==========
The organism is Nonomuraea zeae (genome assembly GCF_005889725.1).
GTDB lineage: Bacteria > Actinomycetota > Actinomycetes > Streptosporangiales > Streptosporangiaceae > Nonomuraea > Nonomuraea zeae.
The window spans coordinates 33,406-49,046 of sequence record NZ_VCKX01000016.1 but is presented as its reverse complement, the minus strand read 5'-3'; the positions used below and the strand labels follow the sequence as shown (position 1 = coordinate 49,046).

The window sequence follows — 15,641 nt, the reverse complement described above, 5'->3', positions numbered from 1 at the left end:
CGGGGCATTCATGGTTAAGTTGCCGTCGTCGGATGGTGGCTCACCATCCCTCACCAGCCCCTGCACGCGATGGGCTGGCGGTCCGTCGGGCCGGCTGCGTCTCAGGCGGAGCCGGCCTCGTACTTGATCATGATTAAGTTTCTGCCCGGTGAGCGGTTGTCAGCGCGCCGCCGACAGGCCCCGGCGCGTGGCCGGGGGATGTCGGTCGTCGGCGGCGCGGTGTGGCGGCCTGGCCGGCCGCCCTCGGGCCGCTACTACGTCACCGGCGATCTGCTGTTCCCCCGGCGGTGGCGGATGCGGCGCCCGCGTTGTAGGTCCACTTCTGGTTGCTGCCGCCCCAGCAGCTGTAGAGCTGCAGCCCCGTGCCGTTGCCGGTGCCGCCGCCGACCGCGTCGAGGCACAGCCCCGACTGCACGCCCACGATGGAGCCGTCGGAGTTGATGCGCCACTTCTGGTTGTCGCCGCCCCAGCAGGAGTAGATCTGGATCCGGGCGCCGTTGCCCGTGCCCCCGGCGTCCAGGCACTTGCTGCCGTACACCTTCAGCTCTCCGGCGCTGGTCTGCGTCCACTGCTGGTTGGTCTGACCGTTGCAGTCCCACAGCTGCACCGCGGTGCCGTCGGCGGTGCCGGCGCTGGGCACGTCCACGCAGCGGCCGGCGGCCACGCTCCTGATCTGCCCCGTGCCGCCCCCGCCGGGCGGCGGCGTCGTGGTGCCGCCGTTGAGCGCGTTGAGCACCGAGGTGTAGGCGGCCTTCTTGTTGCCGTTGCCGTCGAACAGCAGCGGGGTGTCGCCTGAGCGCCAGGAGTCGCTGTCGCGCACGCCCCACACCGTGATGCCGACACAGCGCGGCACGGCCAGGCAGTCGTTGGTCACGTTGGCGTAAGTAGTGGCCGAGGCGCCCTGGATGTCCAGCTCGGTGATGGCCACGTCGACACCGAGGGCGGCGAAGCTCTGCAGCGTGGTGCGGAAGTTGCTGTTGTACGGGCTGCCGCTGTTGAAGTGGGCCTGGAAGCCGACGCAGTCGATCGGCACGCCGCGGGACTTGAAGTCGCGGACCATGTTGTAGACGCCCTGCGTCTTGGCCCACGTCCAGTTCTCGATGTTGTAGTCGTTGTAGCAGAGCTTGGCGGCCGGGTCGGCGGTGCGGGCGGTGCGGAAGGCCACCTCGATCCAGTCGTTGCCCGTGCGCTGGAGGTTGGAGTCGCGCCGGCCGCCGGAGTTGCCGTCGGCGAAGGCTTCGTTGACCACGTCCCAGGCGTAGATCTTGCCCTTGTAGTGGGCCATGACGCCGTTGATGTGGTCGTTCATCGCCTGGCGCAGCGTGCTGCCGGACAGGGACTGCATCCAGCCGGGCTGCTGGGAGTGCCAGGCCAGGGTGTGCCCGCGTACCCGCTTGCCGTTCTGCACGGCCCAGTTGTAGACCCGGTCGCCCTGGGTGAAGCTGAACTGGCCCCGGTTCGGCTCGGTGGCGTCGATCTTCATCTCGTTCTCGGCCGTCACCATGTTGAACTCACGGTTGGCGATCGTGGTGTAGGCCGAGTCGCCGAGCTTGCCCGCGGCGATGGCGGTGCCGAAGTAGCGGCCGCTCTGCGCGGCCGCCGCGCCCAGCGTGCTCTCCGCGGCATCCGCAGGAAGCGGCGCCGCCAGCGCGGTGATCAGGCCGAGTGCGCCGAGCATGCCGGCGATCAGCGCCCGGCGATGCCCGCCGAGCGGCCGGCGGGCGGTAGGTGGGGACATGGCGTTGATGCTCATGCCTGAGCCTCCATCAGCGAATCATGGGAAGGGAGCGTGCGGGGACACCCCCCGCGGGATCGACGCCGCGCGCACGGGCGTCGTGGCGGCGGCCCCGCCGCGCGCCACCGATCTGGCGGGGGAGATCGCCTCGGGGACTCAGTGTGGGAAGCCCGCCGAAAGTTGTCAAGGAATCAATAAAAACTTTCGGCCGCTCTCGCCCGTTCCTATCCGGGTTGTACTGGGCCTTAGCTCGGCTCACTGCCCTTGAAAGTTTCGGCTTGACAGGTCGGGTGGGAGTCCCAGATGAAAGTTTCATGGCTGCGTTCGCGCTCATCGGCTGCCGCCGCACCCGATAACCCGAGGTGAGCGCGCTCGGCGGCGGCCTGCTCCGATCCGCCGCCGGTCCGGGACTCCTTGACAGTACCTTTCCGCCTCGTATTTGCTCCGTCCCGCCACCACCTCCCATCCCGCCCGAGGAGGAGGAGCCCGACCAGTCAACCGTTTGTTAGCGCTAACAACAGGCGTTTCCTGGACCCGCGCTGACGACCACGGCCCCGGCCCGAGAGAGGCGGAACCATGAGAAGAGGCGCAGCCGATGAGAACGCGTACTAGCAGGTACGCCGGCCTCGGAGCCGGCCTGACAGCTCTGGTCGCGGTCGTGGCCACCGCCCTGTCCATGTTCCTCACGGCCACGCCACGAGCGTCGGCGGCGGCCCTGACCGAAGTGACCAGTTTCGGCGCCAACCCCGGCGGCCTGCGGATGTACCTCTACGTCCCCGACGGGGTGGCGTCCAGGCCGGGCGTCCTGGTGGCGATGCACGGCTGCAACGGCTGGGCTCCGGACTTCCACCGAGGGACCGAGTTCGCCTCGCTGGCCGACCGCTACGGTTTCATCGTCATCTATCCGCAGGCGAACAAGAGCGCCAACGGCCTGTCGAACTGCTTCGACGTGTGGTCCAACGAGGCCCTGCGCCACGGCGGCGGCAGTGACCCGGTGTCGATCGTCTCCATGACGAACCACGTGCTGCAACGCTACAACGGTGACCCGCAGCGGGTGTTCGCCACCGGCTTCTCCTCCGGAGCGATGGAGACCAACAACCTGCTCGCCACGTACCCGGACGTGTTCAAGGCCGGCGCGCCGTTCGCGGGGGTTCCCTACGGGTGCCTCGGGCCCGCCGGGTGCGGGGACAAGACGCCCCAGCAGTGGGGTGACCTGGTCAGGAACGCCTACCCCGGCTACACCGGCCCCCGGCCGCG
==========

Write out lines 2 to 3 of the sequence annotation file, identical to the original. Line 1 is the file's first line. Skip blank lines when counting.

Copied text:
GTDB lineage: Bacteria > Actinomycetota > Actinomycetes > Streptosporangiales > Streptosporangiaceae > Nonomuraea > Nonomuraea zeae.
The window spans coordinates 33,406-49,046 of sequence record NZ_VCKX01000016.1 but is presented as its reverse complement, the minus strand read 5'-3'; the positions used below and the strand labels follow the sequence as shown (position 1 = coordinate 49,046).